Vendor claims their maps have the human touch.
CeBIT Australia 2008 Special Report
Mapping data provider NAVTEQ, who offer a full suite of navigation and mapping solutions which are available with many value for money portable GPS Navigation units and GPS enabled mobile phones made their presence further known in Australia by attending CeBIT and demonstrating to visitors how exactly they go about collecting the relevant information to create their maps.
In addition, Demonstrations of GPS enabled Nokia mobile phones featuring the Route 66 Navigation solution which is powered by maps from NAVTEQ would show visitors that navigation on a small handset does not necessarily mean the experience is a poorer one.
NAVTEQ Australia go about collecting Point of Interests, Traffic signalling, street routes and digital photos of significant locations or points of interest by means of a specially equipped vehicles, in the local case Ford Escape Sport Utility Vehicle equipped with satellite navigation gear, 'Carputers' and several digital cameras.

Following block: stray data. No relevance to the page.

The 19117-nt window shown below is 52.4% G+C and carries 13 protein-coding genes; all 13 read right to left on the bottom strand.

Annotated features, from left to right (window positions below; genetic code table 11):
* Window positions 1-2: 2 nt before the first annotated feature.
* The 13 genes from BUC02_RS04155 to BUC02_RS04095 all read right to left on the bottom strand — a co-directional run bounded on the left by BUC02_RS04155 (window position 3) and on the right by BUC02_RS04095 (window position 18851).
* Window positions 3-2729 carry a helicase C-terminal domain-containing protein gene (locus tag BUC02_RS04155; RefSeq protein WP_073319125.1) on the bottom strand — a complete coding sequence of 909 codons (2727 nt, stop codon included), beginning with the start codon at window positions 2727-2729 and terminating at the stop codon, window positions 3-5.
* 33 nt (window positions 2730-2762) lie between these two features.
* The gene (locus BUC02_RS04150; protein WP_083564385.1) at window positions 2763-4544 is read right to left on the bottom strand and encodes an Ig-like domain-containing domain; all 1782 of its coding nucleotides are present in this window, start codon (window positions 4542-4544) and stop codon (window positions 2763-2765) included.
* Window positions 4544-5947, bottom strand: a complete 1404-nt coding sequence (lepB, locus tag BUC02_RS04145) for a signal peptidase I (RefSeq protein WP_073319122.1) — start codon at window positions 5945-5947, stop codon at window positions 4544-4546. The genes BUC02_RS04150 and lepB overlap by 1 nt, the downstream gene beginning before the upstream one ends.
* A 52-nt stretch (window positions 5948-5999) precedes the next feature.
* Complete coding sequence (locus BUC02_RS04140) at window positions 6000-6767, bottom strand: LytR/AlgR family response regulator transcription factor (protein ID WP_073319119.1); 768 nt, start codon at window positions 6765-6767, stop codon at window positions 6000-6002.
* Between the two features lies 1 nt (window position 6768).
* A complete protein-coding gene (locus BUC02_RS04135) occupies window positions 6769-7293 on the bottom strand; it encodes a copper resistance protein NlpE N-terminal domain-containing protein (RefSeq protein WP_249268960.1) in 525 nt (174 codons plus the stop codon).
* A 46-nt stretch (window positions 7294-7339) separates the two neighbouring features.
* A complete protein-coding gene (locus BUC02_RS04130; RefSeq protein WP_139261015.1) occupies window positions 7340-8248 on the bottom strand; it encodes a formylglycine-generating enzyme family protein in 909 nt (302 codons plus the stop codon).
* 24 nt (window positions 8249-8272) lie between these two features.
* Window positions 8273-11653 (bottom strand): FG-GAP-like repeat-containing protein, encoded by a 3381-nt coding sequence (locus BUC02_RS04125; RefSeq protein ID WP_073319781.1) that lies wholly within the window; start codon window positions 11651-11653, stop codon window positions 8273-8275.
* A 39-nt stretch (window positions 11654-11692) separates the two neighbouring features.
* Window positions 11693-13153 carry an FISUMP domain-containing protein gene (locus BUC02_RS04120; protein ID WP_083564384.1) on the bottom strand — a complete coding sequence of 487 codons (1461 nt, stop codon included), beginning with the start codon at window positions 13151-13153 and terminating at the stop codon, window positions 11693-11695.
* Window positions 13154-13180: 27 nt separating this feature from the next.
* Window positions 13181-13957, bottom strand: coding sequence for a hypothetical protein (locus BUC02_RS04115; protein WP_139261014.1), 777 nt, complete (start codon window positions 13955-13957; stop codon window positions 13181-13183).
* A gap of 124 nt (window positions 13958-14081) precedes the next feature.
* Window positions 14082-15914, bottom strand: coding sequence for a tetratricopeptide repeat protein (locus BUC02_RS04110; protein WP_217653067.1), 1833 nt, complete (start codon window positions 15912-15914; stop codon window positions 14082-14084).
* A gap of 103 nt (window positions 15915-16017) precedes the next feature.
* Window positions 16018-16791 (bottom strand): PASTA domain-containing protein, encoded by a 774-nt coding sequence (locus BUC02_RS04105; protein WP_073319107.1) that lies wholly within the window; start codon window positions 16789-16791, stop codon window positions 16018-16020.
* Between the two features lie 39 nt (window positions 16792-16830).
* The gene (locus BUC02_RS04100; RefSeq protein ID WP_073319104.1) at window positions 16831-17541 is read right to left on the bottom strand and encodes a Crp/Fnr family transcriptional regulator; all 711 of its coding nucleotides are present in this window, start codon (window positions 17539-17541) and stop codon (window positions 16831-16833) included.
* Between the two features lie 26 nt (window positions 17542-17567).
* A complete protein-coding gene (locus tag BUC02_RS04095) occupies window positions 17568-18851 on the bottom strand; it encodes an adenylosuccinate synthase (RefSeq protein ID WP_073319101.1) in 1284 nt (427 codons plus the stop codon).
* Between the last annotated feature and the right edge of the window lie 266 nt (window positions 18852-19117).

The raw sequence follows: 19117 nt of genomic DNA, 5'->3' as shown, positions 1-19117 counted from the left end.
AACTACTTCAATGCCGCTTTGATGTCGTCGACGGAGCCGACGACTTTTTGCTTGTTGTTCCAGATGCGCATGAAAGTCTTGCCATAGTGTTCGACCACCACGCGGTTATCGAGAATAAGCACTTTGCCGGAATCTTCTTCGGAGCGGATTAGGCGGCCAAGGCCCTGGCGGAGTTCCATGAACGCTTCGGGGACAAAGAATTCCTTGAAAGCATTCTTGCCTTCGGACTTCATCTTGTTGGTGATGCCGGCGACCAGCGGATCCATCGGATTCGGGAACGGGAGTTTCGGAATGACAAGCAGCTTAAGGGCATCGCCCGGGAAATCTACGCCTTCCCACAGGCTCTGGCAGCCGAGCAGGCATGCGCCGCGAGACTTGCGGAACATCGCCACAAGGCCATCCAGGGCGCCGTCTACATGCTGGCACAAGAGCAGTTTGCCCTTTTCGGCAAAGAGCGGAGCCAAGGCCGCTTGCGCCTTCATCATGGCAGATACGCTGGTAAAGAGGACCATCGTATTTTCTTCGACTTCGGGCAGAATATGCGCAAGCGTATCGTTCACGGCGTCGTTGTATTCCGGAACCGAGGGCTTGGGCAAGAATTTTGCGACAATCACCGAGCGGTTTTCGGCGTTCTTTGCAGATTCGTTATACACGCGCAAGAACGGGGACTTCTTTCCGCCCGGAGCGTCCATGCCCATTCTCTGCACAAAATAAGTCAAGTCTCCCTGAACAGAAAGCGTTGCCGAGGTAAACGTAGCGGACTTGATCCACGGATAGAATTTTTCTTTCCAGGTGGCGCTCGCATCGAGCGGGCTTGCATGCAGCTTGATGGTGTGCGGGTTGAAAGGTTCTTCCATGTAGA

On an annual basis, these vehicles will travel the country collecting data for inclusion in the next update of the mapping data. The operator will manually enter Points of Interest or relevant information into the mapping system that is onboard the vehicle by means of a Wacom tablet and stylus. Relevant digital images can be taken from several vantage points on the vehicles and these make their way into the maps to provide a true visual aid to find a particular location.
GPS acquisition points for the route being traversed are quite frequent, being the green arrows that can be seen in our photo of a sample of an Australian City.
Once all the data is acquired, the 'raw' mapping data is outsourced for processing into more compact and manageable data sets.
Original Equipment Manufacturers (OEMs) or Original Design Manufacturers (ODMs) who have contracts with NAVTEQ for licensing and use of NAVTEQ maps in their products receive quarterly updates from NAVTEQ but it is their responsibly to compile or port the map data to suit the mapping software that they use in their products.
Users should refer to the vendor of their GPS Navigation unit to receive map updates for their device.
For a firm who have only had an official Australian presence since 2007, NAVTEQ seem to be putting effort and resources into making sure their products are relevant to the local market which is especially important in a market segment such as GPS Navigation where competition is high, innovation is low and the User Experience is what matters.